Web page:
Wednesday, October 10, 2007

start to finish

‘Help me!’
As we push our way into the cluttered bedroom the elderly woman slumped on the edge by the head end throws us a look pressed with fear. She is such a ghastly white colour, and the sheen of sweat on her face and body is so immediately apparent, that without saying anything to each other Rae and I cut the usual preambles and set to work more quickly. The woman has cans of oxygen – trendy looking things advertising pastel peach and jasmine flavours – scattered around her across the rumpled duvet. I ask the intensely worried man who gestures for us to go ahead of him into the room what his wife’s name is.
‘And how long has Elsie been like this?’
‘Fifteen years.’ Then he realises what he has said. ‘But not as bad as this, of course.’
‘Help me, please!’, she gasps.
Simply getting round to her is difficult; getting her into the chair will be a struggle. And from the way her abdomen balloons out underneath her soaked nightie, the two flights of stairs and the dark jaunt across the lawn will be a serious challenge.
I pull out our oxygen cylinder from the resus bag and fit a mask together as quickly as I can. Rae establishes that Elsie does not have chest pain at the moment, does suffer with angina, has been breathless all day but acutely short of breath for about half an hour. I step over the piles of clothes, books and boxes to put the mask on her, but she wrests it away, saying that she can’t have her face covered.
‘I’m scared,’ she whispers. ‘Please!’
Rae holds the mask back up and insists she wear it. Meanwhile I put the carry chair together and get in as close to her as I can; Elsie looks at the chair, gathers up a clutch of bedclothes around her and refuses to move. Rae talks to her severely, parent to child.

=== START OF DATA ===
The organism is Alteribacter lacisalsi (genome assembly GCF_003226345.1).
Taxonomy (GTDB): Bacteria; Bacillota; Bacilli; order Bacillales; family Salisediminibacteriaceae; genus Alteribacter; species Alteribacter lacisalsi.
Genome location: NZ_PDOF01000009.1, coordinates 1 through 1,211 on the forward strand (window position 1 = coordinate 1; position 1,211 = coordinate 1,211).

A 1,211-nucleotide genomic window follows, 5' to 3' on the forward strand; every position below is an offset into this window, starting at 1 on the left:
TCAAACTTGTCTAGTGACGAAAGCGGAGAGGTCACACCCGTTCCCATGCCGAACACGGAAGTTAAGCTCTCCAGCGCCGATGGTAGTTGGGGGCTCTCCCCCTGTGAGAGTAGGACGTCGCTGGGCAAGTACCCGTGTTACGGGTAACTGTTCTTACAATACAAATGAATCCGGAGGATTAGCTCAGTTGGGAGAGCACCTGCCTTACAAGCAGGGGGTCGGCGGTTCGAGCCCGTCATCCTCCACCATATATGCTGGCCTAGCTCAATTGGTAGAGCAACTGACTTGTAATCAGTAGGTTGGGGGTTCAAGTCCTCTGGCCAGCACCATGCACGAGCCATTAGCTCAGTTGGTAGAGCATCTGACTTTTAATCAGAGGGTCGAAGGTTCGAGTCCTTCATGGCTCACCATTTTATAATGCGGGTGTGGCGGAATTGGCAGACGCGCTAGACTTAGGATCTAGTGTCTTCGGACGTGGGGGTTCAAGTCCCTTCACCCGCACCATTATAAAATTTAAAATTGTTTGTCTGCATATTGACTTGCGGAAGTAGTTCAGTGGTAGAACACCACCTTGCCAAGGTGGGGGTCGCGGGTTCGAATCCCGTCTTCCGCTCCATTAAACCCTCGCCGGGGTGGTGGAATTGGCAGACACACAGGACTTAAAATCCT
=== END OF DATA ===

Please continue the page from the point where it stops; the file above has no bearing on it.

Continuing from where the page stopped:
‘Listen to me, Elsie. Listen, now. You must do as we tell you. If you want help, you have to get into the chair and let us take you down to the vehicle. The sooner you move, the sooner we can get you the help you need.’
Despite her whimpering, and with anxious entreaties from her husband the other side of the bed, we haul her up and into the chair. She has pulled the mask off again. The oxygen hisses vainly into the air. Rae wrestles it back onto her face as I blanket her as best I can from behind. We know that Elsie is combative because her brain is being starved of oxygen. It’s a struggle to move this situation along, and we are aware of the clock ticking.
‘Can you take the bags down for us?’ I ask the husband. His big, crescent moustache, yellow with nicotine, emphasises the mournful expression in his eyes.
‘No. They look heavy. I’m not well myself, you know.’
‘Okay. Don’t worry,’ I tell him, measuring out this effort of control word by word.
Rae grabs the bags, takes them to the head of the stairs, throws them down to the first landing, then comes back to help move the chair. Elsie is at the limit of our lifting ability, but the adrenalin of the situation gives us the extra power we need. Down onto the first landing, I steady the chair whilst Rae throws the bags down into the lobby. A neighbour has come out to see what all the noise is about.
‘Can you collect our bags and carry them out to the vehicle for us?’ I shout down to him.
‘Sure. I’ll just get my shoes on.’
Every little detail is in sharp focus. How each factor may help or hinder us.
We have Elsie outside now. When her breath allows she gives fearful moans. I drag the chair backwards across the lawn. It’s good to be outside; my shirt is already sticking to me. At the back of the vehicle I move the chair into position, climb into the back, and we dead lift Elsie inside. Alongside the trolley, Elsie refuses to move out of the chair.